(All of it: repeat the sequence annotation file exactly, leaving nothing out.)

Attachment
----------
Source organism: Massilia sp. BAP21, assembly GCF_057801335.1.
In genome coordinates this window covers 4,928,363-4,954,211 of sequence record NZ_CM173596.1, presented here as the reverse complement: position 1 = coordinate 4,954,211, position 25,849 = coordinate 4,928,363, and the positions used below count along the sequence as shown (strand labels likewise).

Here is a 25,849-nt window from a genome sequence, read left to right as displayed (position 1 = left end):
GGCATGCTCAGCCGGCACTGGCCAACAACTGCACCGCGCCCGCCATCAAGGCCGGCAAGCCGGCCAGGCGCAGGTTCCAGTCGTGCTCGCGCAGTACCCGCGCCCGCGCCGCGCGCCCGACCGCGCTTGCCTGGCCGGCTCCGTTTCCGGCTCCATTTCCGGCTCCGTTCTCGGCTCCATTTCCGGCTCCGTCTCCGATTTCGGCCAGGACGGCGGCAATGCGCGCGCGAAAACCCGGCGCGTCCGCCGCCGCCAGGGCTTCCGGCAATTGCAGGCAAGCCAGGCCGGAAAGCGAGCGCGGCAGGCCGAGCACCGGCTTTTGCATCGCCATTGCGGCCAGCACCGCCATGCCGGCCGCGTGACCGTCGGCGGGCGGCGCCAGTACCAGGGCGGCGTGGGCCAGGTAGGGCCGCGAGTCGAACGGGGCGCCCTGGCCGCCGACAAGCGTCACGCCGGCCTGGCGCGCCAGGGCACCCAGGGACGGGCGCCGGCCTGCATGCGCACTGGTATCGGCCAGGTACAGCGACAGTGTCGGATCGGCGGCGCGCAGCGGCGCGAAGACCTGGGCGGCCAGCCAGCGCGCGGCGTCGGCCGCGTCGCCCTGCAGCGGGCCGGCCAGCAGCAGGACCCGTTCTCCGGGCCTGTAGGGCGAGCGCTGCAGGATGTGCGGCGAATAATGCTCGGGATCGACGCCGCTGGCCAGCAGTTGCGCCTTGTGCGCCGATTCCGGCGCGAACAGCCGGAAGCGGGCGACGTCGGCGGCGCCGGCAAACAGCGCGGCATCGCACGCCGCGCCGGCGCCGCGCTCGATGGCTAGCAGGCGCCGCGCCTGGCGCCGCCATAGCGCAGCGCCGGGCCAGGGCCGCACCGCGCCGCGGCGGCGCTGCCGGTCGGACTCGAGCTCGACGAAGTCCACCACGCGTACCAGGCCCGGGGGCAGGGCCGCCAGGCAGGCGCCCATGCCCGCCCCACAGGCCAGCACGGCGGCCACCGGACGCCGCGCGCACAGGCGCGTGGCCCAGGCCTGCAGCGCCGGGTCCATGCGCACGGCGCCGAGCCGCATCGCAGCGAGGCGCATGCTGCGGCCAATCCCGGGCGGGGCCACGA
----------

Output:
Source organism: Massilia sp. BAP21, assembly GCF_057801335.1.
In genome coordinates this window covers 4,928,363-4,954,211 of sequence record NZ_CM173596.1, presented here as the reverse complement: position 1 = coordinate 4,954,211, position 25,849 = coordinate 4,928,363, and the positions used below count along the sequence as shown (strand labels likewise).

Here is a 25,849-nt window from a genome sequence, read left to right as displayed (position 1 = left end):
GGCATGCTCAGCCGGCACTGGCCAACAACTGCACCGCGCCCGCCATCAAGGCCGGCAAGCCGGCCAGGCGCAGGTTCCAGTCGTGCTCGCGCAGTACCCGCGCCCGCGCCGCGCGCCCGACCGCGCTTGCCTGGCCGGCTCCGTTTCCGGCTCCATTTCCGGCTCCGTTCTCGGCTCCATTTCCGGCTCCGTCTCCGATTTCGGCCAGGACGGCGGCAATGCGCGCGCGAAAACCCGGCGCGTCCGCCGCCGCCAGGGCTTCCGGCAATTGCAGGCAAGCCAGGCCGGAAAGCGAGCGCGGCAGGCCGAGCACCGGCTTTTGCATCGCCATTGCGGCCAGCACCGCCATGCCGGCCGCGTGACCGTCGGCGGGCGGCGCCAGTACCAGGGCGGCGTGGGCCAGGTAGGGCCGCGAGTCGAACGGGGCGCCCTGGCCGCCGACAAGCGTCACGCCGGCCTGGCGCGCCAGGGCACCCAGGGACGGGCGCCGGCCTGCATGCGCACTGGTATCGGCCAGGTACAGCGACAGTGTCGGATCGGCGGCGCGCAGCGGCGCGAAGACCTGGGCGGCCAGCCAGCGCGCGGCGTCGGCCGCGTCGCCCTGCAGCGGGCCGGCCAGCAGCAGGACCCGTTCTCCGGGCCTGTAGGGCGAGCGCTGCAGGATGTGCGGCGAATAATGCTCGGGATCGACGCCGCTGGCCAGCAGTTGCGCCTTGTGCGCCGATTCCGGCGCGAACAGCCGGAAGCGGGCGACGTCGGCGGCGCCGGCAAACAGCGCGGCATCGCACGCCGCGCCGGCGCCGCGCTCGATGGCTAGCAGGCGCCGCGCCTGGCGCCGCCATAGCGCAGCGCCGGGCCAGGGCCGCACCGCGCCGCGGCGGCGCTGCCGGTCGGACTCGAGCTCGACGAAGTCCACCACGCGTACCAGGCCCGGGGGCAGGGCCGCCAGGCAGGCGCCCATGCCCGCCCCACAGGCCAGCACGGCGGCCACCGGACGCCGCGCGCACAGGCGCGTGGCCCAGGCCTGCAGCGCCGGGTCCATGCGCACGGCGCCGAGCCGCATCGCAGCGAGGCGCATGCTGCGGCCAATCCCGGGCGGGGCCACGA